We spent several days here exploring as there is something significant to see around seemingly every step; today was entirely spent in the confines of the walled old city. Tensions felt high at times as there were some recent isolated incidents of violence – enough to plummet tourism 70% in the last few weeks according to one shop owner we talked with. As a corollary to this, lines that would normally form around major attractions were completely non existent.
Plenty of fully armed (probably military) guards walked around patrolling the streets. We became used to their presence after the initial shock of seeing the large guns slung across their shoulders.
Jerusalem is built upon layers of history and religions What is fascinating about this small old city is that it is one of the epicenters of faith for three major religions, Christianity, Judaism and Islam – and there are historically significant buildings and locations in the old city that are prominent destinations for practitioners of each of these religions.
We arrived at 12pm to wait in line to enter the Temple Mount which is one of Islam’s most holiest places. The open hours for non Muslims are very limited and we made sure to get here early. We were first in line and first to enter the complex.
After wandering around for a few minutes we heard an eruption of angry voices – a number of Jewish people had entered and the Muslim women were yelling angry words at them. We saw that the Jewish visitors were being escorted by heavily armed guards – who were filming them as like animals in a zoo as were a number of the locals already here. Painful to watch this display, we soon moved to another side of the courtyard.
Another religious highlight is the Church of the Holy Sepulchre – with devout Christian worshipers visiting here from around the world to lay eyes on prominent historical items relating to Jesus Christ’s hanging on the cross including where his body was supposedly anointed before burial and the rock where his cross was raised.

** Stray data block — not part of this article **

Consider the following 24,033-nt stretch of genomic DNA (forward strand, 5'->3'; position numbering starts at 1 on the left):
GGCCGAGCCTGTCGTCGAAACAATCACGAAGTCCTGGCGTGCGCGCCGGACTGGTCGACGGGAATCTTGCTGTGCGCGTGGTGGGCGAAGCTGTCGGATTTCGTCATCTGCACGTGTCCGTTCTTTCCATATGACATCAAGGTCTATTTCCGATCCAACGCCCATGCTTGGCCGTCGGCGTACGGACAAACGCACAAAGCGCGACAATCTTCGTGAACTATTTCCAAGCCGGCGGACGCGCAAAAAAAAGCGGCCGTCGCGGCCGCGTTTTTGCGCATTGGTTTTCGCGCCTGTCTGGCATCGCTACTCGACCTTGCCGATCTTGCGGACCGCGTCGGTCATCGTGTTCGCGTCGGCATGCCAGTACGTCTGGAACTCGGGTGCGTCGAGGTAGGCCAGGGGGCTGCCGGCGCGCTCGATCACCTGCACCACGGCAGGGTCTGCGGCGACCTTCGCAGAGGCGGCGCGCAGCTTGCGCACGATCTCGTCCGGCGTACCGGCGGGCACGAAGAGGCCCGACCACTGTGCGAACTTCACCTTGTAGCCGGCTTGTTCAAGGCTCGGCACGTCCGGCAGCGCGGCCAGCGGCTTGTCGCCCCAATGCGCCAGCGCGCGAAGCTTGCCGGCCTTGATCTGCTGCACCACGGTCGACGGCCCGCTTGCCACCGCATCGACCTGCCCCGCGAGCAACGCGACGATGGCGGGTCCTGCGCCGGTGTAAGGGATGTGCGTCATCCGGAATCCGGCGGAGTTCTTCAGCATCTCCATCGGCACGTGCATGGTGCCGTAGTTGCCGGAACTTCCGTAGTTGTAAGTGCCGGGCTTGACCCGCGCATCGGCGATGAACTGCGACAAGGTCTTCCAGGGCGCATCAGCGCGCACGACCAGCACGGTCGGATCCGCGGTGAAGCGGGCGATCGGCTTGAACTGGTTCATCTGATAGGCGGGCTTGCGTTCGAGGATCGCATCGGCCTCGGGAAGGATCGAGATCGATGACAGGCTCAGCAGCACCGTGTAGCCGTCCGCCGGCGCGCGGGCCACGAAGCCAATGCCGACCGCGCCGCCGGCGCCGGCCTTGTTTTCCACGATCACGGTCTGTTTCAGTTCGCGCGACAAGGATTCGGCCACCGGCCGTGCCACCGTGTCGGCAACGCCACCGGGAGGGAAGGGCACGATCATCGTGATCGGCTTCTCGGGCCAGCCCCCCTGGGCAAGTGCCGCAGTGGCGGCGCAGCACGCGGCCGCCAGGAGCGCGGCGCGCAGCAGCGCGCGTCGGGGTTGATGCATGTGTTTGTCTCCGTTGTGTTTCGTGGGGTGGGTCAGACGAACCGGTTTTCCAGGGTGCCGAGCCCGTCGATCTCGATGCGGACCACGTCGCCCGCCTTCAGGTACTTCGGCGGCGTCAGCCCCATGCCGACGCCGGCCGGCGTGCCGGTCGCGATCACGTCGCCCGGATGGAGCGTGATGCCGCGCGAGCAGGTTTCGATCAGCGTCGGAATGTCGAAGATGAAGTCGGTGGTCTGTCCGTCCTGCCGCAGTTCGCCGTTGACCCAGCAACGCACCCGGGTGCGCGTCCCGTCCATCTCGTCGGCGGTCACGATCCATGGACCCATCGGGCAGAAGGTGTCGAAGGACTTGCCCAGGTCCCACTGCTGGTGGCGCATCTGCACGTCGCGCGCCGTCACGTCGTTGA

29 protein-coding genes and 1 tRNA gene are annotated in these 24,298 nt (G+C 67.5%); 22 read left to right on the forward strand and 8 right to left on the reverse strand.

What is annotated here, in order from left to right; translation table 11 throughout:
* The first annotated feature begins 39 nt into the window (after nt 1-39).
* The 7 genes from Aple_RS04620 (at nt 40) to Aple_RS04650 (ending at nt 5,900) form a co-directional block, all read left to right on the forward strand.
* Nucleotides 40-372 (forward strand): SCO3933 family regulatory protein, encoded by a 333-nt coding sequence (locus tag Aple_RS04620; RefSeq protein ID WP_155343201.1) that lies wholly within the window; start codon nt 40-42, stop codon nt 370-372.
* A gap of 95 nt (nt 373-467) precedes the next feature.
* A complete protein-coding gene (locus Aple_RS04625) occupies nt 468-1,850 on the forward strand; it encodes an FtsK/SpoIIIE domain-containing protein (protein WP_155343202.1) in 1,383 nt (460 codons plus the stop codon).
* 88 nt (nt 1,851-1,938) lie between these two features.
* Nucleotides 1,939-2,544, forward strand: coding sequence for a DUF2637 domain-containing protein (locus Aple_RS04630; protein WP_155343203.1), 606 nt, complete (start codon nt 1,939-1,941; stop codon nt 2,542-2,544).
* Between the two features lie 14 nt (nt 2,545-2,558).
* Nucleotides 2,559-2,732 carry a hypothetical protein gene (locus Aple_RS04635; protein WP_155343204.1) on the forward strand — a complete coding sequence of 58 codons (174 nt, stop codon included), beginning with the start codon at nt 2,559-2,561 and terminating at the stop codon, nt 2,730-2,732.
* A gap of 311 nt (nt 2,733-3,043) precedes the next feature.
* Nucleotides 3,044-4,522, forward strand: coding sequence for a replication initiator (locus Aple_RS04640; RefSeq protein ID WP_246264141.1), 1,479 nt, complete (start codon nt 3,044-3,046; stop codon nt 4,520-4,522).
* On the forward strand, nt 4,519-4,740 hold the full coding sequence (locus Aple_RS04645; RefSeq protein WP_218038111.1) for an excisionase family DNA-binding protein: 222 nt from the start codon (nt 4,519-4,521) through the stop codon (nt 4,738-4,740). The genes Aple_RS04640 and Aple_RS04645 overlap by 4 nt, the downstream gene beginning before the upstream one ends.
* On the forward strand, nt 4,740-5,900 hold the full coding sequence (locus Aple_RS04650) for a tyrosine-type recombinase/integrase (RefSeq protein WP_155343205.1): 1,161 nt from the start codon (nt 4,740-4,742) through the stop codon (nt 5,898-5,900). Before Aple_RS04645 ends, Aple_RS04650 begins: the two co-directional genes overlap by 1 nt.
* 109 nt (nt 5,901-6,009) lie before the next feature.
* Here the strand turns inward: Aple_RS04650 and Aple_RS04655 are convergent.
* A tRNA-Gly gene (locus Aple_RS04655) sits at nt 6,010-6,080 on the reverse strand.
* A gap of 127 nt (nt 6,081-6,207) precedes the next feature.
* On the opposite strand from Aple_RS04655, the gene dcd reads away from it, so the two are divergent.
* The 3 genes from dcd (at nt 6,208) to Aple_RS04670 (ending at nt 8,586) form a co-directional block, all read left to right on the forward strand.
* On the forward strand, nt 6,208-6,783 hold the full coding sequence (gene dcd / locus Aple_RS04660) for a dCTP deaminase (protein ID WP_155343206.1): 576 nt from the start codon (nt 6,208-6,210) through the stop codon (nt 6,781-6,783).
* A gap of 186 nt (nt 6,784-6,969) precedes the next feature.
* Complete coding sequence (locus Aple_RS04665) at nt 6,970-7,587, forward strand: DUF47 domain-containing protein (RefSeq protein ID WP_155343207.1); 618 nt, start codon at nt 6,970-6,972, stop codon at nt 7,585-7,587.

Equally significant but to those of Jewish faith is the Western or Wailing Wall. We heard stories of people 20 deep trying to touch the wall and drop off written prayer notes. We visited a number of times but each time we found only a few people praying. Non Jews put on a small covering for the head, the Kipa or Yarmulke – the main section of this wall where people come to pray is segregated by another wall – by sex.
Nowhere are the “layers of history” more evident than a tour underneath the old city – through tunnels archeologists have excavated and along the base of the massive Western Wall. You can literally see layers upon layers based on the centuries that people have lived here. Parts of the wall date back 2,000 years. Some of the stones in the wall are huge – it was certainly a feat of engineering to carve stone of this size and then put them into place using ropes, logs, chains, pulley’s and people. A water supply on the tour is 1,800 years old and was the personal cistern of King Herod.
And the last words for the evening came from our Taxi driver, a quiet elderly gentleman who told us, “all we want is peace”.
It is a good country , Blessed country .And I know that this country people of this country are blessed, and they are not choosing or neglecting others . I trust and I believe that this country have full of love i like I can be their .
Michael Zullo says
Excellent article, Dave. We enjoyed it very much. The taxi driver’s comment “all we want is peace,” is right on the mark. World-wide peace in our lifetime – hopefully. Jerusalem has always been on our travel list. We were close to being there – Egypt too – on a cruise from Istanbul to Rome in August 2013 but Holland American canceled all Israel and Egypt port calls because of the troubles in Syria. Someday it may happen for us.
M and G, Bangkok, Thailand
Such a powerful piece. The last line brought tears to my eyes, very powerful and poignant. Thank you for sharing.
Thanks Michael – I had another opportunity to return to Israel this April but one of our writers will be going on our behalf. Next time I visit, it will be for the wine!
Mike | VagabondingMike says
WOW 70% drop in tourism. I was in Cairo not too long ago and a tour guide there told me that tourism was down some 80%.
Its amazing how a little ‘bad press’ can really effect tourism in countries which rely relatively heavily on the money it brings.
Great piece on a great city. As an Israeli I invite all of you to come and enjoy the old and the new of this country. Despite what you see on CNN, life is quiet and safe.
Dave, you are right, the wine here is excellent! With boutique wineries everywhere.
I think you will be surprised at how much everyone on the street (from both sides) agrees with your taxi driver.
Mike – yes, the plus side for tourists who see past the media/bad press which often focuses on specific incidents, is usually lower prices across the board for accommodation etc. I’ve been to a number of countries over the years where this has been the case. Its sad but true.
Yoni – yes, I look forward to visiting some of these boutique wineries – this recent trip was just a “scouting” trip for my next one! And thank you for your invitation.